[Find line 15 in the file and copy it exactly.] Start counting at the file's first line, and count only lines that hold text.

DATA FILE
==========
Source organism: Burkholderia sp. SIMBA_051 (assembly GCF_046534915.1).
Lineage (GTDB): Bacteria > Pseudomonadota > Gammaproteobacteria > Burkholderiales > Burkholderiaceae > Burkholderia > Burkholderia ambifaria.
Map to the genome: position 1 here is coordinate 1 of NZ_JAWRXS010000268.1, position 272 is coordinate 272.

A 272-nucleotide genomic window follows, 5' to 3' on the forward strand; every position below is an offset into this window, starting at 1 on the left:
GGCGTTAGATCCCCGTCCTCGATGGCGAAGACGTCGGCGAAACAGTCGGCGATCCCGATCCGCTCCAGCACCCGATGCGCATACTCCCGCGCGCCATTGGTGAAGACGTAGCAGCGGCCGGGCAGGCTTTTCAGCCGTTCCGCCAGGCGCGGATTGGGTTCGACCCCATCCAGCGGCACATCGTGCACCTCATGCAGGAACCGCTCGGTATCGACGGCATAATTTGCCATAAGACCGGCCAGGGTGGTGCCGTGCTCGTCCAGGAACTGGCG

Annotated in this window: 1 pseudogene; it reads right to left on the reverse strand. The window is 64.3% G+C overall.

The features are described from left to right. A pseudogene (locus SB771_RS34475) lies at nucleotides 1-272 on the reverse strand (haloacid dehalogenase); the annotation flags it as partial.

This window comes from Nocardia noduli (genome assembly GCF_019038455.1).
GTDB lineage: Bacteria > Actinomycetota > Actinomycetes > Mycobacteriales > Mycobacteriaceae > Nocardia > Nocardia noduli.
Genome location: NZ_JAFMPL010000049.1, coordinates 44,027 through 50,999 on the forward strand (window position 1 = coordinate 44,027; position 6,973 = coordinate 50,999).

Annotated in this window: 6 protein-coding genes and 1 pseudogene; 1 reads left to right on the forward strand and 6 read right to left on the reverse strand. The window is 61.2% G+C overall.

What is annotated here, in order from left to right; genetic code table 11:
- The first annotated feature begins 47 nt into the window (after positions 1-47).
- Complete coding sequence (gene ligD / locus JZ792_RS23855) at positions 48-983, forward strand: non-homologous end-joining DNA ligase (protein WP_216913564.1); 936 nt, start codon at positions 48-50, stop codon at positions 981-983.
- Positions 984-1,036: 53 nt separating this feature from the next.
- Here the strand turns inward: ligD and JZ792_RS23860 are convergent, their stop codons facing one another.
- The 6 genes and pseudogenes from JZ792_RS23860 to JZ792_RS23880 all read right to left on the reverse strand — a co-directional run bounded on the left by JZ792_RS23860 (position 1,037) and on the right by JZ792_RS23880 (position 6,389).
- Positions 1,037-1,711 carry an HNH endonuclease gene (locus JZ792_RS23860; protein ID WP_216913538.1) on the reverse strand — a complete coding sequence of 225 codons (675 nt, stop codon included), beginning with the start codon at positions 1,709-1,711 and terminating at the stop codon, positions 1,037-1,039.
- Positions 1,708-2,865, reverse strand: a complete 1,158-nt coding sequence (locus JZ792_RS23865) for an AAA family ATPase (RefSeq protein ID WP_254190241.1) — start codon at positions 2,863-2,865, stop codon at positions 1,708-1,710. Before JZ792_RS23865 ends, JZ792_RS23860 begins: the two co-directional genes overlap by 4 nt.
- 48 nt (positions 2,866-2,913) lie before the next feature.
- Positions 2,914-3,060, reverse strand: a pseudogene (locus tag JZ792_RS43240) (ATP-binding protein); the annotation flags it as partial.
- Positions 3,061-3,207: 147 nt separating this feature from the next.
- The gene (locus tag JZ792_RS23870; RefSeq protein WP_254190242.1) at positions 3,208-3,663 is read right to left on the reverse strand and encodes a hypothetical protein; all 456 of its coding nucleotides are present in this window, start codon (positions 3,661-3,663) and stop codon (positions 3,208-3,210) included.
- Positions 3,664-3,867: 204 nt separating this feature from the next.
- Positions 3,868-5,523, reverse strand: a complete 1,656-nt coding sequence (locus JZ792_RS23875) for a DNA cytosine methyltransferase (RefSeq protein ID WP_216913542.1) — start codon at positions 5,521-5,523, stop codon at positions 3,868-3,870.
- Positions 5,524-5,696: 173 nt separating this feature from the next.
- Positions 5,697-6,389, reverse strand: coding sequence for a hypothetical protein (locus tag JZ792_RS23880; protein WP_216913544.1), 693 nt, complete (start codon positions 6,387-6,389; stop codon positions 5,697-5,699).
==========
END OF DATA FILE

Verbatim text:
- Positions 984-1,036: 53 nt separating this feature from the next.